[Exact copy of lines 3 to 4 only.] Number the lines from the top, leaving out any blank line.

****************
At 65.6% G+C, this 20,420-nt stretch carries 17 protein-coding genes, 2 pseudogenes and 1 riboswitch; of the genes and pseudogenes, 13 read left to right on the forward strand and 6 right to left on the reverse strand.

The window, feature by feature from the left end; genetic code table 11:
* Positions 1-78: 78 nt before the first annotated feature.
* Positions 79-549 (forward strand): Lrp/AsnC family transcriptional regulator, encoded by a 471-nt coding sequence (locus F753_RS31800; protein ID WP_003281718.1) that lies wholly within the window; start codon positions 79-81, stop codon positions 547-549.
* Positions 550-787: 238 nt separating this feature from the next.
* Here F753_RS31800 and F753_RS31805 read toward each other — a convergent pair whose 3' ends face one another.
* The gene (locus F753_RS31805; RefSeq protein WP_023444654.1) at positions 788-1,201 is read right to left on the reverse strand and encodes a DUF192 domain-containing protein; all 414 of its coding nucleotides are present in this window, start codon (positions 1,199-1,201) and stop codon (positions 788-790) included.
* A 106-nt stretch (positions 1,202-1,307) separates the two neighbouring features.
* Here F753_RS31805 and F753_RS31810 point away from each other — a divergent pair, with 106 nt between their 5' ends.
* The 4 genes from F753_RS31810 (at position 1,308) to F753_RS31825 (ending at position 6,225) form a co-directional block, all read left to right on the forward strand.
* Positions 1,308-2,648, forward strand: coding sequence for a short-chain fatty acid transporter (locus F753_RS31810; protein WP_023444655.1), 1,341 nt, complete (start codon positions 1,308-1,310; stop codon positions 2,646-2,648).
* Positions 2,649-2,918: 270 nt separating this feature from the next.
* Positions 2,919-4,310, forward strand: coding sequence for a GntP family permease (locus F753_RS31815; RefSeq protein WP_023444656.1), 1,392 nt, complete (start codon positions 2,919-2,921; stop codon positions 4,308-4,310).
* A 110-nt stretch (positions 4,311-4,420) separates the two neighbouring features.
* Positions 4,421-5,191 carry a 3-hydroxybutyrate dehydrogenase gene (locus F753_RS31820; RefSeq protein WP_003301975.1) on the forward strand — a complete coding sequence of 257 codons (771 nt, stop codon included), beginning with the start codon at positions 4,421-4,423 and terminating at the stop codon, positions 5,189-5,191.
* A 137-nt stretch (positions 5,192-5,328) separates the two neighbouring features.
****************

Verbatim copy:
* Positions 1-78: 78 nt before the first annotated feature.
* Positions 79-549 (forward strand): Lrp/AsnC family transcriptional regulator, encoded by a 471-nt coding sequence (locus F753_RS31800; protein ID WP_003281718.1) that lies wholly within the window; start codon positions 79-81, stop codon positions 547-549.